Presbyterians Participate in Vigil to Close the SOA

For the 17th straight year, the Presbyterian Peace Fellowship participated in the November rally and vigil at the gates of Fort Benning to call for closing the School of Americas/WHINSEC. The weekend was filled with vibrant witness as the gathering of thousands participated in both traditional and creative new actions.

On Friday evening, Father Roy Bourgeois, SOA Watch founder, was honored at special gathering marking the 30th anniversary of his first action at the SOA. After learning that Salvadoran soldiers were being trained at the school in 1983, Father Roy and 2 other activists dressed in military uniforms, drove onto the base, and climbed a tree near the SOA housing unit. High in the branches of the tree, they turned on a boom box and played a recording of the last sermon of Oscar Romero.  The words of Romero, in Spanish, rung out in the night, pleading with the soldiers to stop the killing. To mark the anniversary, Fr. Roy was presented with a tree and a short play about the creative act of civil disobedience was performed. Following the presentations, a concert by the SOA Watch Musicians Collective paid tribute to the late singer-songwriter John Fromer, who had performed annually for many years at the vigil.

For the first time, a  Peoples Movement Assembly (PMA) was held on Saturday morning. As part of the PMA, hundreds of movement activists gathered in small groups and discussed questions about the role of nonviolent direct action in the context of an increasingly militarized prison system. SOA Watch activists are taking the discussion back to their communities. The questions that we are focusing on are: is there a need to shift to other creative ways of continuing the tradition of direct action? What are your thoughts on nonviolent direct action and prison witness considering both our movement’s history and today’s context? The other main question focused on our grassroots organizing strategies. The conversations will continue in local communities around the country.

Dozens of workshops were offered on Saturday evening. One of the best attended was the one offered by the Presbyterian Peace Fellowship on “Moral Injury: When a soldier betrays his or her sense of what’s right, under orders." PPF National Committee member Bill Galvin and Maria Santelli, Executive Director of the Center for Conscience & War, led a lively discussion that was attended by about 50 people who were eager to learn about moral injury and its consequences for individuals, families, congregations, and communities.

On Sunday, November 24, thousands walked in a solemn funeral procession and commemorated those who have been killed by SOA/ WHINSEC graduates and U.S. militarization. The procession transitioned into an upbeat celebration of life and resistance, after Oscar Romero's last sermon was blasted through the stage speaker system, and a banner with our message, and thousands of soap bubbles crossed over the barb-wired fence. None of the bubbles were arrested for crossing onto the base.

The seriousness and importance of the Sunday morning witness was underscored by the news that two Honduran campesinos were killed the previous evening as they returned from an election training, as both victims had official electoral duties for Sunday’s election. They were ambushed by masked gunmen with high caliper weapons as they returned home on foot. They died immediately from the shootings. The incident occurred between 7:30 and 8:00 pm, in the community of Carbon, in the Cantarranas Municipality. Maria Amparo Pineda Duarte was the elected President of the Cooperative. Julio Ramon Maradiaga was an active member. The community is the site of an ongoing land struggle, and both victims were active members in the LIBRE party.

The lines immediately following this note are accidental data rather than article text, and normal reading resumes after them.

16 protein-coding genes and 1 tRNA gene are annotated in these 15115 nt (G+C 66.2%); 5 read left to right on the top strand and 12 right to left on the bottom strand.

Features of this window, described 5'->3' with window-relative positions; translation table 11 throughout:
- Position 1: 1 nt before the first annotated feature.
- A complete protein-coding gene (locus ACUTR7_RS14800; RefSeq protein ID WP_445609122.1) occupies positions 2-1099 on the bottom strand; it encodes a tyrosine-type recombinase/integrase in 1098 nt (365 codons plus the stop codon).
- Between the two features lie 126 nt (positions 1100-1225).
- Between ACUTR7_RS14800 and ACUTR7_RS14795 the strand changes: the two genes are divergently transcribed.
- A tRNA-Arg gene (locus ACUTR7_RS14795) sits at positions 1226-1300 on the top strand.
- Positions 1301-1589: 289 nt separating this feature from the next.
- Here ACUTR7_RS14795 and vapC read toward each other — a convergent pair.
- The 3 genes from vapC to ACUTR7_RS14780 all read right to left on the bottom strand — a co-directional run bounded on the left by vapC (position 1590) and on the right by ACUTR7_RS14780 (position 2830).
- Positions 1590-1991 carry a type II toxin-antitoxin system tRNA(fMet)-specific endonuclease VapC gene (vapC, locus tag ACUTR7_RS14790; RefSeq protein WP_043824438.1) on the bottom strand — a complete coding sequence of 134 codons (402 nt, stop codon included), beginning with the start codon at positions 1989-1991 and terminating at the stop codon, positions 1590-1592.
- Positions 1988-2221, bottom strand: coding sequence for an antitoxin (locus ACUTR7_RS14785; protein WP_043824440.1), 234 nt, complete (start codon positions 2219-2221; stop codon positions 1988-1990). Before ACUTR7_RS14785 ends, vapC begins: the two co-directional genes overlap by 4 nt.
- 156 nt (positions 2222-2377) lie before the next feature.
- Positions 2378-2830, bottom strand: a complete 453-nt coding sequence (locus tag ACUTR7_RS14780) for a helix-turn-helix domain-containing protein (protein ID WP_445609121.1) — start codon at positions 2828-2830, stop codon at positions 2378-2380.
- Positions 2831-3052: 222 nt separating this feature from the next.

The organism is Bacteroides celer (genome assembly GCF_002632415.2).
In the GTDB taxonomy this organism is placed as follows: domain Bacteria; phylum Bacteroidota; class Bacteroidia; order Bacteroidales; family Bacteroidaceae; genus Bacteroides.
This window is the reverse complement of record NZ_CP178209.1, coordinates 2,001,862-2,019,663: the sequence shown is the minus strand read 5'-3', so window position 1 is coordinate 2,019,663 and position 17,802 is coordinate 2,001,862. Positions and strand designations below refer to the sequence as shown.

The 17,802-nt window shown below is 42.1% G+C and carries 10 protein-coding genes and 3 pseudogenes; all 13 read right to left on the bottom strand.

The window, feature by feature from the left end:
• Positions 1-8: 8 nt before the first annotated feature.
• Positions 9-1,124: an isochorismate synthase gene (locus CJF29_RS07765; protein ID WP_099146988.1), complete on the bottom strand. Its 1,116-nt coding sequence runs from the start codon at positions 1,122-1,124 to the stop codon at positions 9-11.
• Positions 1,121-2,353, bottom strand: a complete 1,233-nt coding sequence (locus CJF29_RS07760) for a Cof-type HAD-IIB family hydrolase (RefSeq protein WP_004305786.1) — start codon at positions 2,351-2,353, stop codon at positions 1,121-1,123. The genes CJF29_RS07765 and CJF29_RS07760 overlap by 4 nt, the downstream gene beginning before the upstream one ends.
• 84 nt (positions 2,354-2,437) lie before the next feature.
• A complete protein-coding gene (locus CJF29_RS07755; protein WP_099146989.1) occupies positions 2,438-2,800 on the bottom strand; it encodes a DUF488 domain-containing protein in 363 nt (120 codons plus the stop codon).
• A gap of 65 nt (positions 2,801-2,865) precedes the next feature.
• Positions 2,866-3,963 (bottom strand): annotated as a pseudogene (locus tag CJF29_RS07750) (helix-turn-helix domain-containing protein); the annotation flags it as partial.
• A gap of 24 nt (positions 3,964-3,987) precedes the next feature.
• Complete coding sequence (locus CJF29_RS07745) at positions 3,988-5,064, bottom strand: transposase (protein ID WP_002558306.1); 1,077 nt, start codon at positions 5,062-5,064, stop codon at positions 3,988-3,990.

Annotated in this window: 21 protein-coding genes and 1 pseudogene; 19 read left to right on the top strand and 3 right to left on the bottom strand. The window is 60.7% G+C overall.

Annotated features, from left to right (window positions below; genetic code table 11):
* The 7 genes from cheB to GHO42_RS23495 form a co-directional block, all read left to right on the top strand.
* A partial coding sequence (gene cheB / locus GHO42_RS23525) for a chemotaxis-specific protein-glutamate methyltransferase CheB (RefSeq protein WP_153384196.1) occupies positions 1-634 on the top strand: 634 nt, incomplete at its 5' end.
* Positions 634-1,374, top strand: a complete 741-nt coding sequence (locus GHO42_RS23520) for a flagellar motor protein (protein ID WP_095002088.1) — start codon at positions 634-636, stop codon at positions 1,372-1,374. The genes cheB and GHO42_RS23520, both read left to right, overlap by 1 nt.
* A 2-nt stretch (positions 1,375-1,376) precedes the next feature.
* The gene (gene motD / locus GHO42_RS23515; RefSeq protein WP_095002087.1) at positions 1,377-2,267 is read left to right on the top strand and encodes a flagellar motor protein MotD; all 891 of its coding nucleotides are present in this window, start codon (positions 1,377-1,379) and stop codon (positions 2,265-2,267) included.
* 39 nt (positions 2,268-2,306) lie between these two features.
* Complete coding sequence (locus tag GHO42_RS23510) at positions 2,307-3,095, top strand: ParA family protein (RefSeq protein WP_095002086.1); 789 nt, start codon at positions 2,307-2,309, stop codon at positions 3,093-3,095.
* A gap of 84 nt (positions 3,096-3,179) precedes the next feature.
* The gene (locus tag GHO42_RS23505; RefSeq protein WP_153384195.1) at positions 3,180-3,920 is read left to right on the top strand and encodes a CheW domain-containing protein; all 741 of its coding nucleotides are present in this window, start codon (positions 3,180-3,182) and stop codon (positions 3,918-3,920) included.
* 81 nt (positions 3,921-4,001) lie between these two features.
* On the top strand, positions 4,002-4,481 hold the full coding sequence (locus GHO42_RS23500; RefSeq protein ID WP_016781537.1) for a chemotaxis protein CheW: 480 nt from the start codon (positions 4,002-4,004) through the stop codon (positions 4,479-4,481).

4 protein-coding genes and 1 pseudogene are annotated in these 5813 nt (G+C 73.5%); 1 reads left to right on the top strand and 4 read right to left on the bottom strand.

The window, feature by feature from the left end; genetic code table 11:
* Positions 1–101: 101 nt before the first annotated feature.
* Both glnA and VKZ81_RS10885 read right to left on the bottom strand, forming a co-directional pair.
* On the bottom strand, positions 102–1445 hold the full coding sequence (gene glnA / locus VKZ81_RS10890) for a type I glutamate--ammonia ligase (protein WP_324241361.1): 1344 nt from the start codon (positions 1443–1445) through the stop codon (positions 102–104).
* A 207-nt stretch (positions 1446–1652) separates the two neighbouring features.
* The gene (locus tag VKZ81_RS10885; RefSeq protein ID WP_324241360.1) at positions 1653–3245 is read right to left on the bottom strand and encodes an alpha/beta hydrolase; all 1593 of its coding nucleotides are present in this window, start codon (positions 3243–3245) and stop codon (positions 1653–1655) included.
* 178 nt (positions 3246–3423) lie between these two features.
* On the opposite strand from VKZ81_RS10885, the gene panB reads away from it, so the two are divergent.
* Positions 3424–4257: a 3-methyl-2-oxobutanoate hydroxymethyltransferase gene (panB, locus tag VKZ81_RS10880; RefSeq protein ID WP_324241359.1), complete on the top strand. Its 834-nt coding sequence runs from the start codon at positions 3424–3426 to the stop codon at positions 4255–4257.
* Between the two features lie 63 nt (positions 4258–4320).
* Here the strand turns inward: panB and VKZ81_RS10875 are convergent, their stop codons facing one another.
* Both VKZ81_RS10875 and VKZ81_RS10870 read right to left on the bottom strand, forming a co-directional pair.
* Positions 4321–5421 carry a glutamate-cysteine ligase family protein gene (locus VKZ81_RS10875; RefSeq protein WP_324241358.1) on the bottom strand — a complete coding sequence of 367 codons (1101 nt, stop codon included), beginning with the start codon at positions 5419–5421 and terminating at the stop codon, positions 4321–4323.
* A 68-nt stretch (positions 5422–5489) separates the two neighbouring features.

Following the Sunday morning memorial vigil, activists continued to enjoy performances by musicians and puppetistas and to network with the many peace groups who were tabling at the vigil site. The Reverend Christine Caton led a moving communion service at the gate (pictured right), which has been a PPF tradition for several years. As we returned from the gate to our information table, we noticed a helicopter flying very low directly overhead. In fact, there were three very low flyovers by the Columbus police department helicopter. The first of the three flyovers brought little more than some dirt and papers being raised into the air. However, flyovers two and three caused disruption and damage. The aircraft flew low enough to raise and upturn tents, scattering, books, information papers, food, and merchandise all over. This incident joins a long history of harassment by the Columbus police, which in the past has included unprovoked arrests, metal detectors and searches, and fencing the permitted gathering area. Since the City of Columbus profits from tax revenue from the annual SOA event, PPF spends its hotel dollars in the nearby community of Phenix City, Alabama.

Why do we participate in this event every year? The SOA/WHINSEC is a U.S. taxpayer-funded military training school for Latin American soldiers, located at Fort Benning, Georgia.  At least 11 Latin American dictators have attended the SOA, and leaders of infamous Central American death squads are among its graduates. SOA graduates are currently involved in the repression campaign against Honduran social movements, which started in 2009, following the SOA graduate-led military coup. Currently, the largest numbers of students come from Mexico and Colombia, where human rights violations continue to occur.